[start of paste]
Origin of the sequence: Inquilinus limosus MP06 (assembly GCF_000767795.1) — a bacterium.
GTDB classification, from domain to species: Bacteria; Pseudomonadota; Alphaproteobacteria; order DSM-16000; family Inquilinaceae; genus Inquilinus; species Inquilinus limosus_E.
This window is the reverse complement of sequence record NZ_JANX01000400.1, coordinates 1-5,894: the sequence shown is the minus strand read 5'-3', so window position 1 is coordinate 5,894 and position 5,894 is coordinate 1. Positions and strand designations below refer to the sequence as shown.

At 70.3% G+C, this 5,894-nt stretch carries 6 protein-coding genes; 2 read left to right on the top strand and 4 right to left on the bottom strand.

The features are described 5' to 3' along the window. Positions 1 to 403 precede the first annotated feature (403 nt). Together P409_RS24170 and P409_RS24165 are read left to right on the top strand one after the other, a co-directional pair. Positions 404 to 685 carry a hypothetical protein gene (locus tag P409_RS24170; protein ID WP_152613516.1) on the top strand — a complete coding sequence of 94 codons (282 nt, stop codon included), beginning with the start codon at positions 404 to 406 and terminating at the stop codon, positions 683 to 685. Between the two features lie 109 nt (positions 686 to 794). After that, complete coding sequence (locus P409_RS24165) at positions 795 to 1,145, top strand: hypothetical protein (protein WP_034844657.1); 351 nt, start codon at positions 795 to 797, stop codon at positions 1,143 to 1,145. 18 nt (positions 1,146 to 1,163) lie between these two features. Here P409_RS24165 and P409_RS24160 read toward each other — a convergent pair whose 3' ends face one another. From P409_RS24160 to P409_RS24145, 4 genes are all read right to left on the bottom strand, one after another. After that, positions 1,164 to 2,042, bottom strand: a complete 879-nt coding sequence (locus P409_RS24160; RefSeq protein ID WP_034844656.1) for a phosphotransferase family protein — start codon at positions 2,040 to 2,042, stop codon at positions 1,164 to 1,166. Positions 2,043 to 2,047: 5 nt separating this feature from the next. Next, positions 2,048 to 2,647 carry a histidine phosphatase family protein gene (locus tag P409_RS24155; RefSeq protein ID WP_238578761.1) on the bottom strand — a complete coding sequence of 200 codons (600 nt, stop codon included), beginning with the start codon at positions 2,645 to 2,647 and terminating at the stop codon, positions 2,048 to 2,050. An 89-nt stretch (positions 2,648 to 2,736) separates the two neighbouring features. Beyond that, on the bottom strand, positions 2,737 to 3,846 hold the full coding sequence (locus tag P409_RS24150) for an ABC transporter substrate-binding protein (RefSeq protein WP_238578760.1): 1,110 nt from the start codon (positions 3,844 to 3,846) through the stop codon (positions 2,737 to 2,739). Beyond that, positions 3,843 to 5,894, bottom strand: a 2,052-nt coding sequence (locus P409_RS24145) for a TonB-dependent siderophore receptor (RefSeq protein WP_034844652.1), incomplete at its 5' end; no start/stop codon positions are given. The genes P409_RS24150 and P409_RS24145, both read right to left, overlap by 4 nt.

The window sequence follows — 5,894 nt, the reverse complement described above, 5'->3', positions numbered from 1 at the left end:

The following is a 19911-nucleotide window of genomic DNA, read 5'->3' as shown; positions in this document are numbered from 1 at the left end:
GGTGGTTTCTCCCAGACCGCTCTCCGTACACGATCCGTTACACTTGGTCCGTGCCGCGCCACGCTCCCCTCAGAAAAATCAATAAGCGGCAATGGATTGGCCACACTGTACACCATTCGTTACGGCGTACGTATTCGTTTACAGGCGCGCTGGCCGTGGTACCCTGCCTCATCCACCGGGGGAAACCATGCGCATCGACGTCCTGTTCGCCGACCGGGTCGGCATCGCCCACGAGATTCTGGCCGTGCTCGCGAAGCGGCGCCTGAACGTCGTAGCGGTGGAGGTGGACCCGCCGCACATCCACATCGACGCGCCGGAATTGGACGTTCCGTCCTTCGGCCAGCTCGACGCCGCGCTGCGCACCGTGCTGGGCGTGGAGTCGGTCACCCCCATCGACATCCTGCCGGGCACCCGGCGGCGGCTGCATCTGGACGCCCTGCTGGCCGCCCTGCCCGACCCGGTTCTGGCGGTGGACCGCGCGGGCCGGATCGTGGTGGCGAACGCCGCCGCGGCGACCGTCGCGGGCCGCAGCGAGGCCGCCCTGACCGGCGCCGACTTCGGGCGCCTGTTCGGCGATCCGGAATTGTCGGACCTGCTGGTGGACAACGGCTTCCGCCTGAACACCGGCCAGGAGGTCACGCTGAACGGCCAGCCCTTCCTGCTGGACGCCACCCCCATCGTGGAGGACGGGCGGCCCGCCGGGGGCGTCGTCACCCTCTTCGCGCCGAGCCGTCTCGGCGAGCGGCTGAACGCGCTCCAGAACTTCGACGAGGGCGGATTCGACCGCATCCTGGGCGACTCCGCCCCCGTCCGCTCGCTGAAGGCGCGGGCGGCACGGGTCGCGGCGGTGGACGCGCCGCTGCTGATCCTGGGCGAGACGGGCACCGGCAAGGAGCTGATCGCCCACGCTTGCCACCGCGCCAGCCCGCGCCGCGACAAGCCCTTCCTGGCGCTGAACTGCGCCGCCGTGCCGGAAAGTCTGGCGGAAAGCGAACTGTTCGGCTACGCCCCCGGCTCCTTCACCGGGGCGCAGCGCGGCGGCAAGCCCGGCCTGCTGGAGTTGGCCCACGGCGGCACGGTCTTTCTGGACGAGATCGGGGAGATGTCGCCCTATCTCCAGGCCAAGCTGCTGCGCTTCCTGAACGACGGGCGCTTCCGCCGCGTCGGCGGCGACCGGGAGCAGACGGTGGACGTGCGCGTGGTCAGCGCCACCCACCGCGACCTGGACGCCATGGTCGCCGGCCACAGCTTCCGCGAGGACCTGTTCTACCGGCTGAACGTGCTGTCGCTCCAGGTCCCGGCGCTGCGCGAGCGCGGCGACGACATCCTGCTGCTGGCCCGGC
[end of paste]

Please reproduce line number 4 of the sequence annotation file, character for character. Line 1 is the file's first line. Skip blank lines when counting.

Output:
At 70.3% G+C, this 5,894-nt stretch carries 6 protein-coding genes; 2 read left to right on the top strand and 4 right to left on the bottom strand.